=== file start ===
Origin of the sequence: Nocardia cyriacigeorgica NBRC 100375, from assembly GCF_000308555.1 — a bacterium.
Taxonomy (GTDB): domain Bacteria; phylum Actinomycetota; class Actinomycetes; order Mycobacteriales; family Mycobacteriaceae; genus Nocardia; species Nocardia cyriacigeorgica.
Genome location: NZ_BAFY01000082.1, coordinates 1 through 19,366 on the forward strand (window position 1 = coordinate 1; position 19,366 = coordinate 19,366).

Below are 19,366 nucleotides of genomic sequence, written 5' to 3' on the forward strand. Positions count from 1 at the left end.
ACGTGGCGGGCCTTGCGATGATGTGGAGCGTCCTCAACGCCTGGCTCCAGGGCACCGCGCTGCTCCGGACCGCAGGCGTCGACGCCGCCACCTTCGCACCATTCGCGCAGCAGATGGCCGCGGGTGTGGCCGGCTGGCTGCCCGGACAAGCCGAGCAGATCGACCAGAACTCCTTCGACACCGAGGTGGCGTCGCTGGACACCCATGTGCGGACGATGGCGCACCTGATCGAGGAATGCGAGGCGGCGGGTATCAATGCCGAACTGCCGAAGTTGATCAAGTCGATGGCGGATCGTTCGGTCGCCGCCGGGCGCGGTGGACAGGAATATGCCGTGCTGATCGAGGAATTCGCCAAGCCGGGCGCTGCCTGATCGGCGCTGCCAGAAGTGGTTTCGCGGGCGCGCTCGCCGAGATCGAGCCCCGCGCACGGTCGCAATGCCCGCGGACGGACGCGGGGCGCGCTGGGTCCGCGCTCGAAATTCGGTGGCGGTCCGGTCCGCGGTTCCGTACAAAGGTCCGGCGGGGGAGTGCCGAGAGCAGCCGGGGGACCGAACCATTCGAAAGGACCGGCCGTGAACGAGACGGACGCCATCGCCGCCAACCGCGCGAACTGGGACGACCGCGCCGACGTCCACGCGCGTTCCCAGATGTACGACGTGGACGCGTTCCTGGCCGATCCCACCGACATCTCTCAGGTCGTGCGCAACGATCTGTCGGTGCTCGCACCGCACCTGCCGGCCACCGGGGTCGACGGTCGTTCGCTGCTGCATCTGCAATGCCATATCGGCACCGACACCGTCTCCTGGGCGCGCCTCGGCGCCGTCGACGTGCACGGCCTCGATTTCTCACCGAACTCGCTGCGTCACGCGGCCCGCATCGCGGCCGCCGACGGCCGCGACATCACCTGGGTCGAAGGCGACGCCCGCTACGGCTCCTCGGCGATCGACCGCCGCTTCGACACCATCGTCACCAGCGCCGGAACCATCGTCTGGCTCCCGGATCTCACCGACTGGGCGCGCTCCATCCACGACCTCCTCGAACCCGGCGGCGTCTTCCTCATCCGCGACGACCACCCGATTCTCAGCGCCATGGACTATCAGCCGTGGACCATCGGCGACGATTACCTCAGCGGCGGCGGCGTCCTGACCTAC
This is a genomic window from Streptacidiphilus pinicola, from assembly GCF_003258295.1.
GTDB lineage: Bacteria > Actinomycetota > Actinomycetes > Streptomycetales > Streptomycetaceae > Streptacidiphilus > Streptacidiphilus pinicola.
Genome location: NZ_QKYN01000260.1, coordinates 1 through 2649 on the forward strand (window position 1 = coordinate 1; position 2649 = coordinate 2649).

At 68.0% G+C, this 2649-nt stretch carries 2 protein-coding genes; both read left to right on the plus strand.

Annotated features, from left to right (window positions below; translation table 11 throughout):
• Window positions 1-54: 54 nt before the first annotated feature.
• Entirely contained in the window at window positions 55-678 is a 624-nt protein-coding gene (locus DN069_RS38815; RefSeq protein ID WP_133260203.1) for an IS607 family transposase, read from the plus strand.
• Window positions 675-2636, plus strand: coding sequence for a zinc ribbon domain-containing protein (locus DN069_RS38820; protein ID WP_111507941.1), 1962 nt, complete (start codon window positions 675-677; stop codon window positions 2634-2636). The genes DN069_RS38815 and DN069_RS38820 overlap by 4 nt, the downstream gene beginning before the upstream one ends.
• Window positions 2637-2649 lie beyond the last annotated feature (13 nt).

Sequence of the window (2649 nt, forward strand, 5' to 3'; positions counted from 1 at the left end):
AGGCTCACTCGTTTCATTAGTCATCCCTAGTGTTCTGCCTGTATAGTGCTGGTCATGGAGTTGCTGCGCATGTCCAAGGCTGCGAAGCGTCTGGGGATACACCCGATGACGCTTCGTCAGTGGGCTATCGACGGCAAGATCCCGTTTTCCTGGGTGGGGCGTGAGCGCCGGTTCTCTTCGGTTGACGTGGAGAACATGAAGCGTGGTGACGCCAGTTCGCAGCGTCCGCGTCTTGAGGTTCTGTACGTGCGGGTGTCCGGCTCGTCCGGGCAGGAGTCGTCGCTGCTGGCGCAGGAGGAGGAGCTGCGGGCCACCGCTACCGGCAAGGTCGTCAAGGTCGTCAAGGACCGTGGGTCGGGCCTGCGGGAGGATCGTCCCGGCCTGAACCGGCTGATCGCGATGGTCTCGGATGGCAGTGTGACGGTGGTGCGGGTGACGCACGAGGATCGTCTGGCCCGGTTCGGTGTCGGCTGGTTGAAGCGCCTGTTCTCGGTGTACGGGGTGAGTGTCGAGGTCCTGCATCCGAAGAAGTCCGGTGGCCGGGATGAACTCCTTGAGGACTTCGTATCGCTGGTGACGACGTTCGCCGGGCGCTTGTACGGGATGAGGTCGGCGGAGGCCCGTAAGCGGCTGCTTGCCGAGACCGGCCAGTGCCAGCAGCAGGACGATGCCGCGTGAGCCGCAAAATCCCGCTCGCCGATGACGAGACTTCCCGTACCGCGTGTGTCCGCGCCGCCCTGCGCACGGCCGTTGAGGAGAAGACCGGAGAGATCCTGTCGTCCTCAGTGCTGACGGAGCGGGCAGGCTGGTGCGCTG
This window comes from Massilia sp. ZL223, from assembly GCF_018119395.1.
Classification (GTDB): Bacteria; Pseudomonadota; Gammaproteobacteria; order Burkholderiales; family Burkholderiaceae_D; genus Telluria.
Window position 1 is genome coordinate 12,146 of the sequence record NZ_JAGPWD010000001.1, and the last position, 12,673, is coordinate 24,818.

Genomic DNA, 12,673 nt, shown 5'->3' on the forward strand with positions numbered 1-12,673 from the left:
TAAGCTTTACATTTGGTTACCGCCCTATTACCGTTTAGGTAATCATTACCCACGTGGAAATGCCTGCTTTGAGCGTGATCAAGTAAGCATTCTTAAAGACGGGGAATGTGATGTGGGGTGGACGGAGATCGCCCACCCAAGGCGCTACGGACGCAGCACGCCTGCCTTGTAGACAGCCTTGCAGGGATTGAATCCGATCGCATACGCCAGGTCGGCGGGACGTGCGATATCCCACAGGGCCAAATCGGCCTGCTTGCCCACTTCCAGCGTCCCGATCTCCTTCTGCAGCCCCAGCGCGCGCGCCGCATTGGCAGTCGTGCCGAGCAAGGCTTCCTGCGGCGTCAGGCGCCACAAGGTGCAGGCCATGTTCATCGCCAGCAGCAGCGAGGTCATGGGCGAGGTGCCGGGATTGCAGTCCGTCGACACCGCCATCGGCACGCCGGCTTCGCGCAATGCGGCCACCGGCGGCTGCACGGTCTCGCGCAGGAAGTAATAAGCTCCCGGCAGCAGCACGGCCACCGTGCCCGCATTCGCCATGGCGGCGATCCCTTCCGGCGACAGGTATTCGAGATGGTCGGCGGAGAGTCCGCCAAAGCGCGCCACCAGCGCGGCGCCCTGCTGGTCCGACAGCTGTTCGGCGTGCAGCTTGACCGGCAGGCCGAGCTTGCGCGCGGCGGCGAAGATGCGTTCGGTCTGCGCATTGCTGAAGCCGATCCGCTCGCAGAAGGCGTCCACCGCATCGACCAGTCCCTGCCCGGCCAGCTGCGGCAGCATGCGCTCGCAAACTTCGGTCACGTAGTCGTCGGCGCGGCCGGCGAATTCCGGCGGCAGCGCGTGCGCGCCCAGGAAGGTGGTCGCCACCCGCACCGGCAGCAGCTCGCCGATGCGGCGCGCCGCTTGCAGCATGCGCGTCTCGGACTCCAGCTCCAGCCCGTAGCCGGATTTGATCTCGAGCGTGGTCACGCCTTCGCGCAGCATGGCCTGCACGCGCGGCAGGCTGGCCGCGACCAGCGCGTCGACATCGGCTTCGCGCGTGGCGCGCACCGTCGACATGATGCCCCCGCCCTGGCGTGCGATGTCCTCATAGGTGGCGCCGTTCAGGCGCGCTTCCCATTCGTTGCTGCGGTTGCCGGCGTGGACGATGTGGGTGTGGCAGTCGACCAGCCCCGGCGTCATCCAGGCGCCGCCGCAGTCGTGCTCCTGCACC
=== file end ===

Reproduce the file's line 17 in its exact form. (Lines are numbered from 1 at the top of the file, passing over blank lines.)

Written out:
This window comes from Massilia sp. ZL223, from assembly GCF_018119395.1.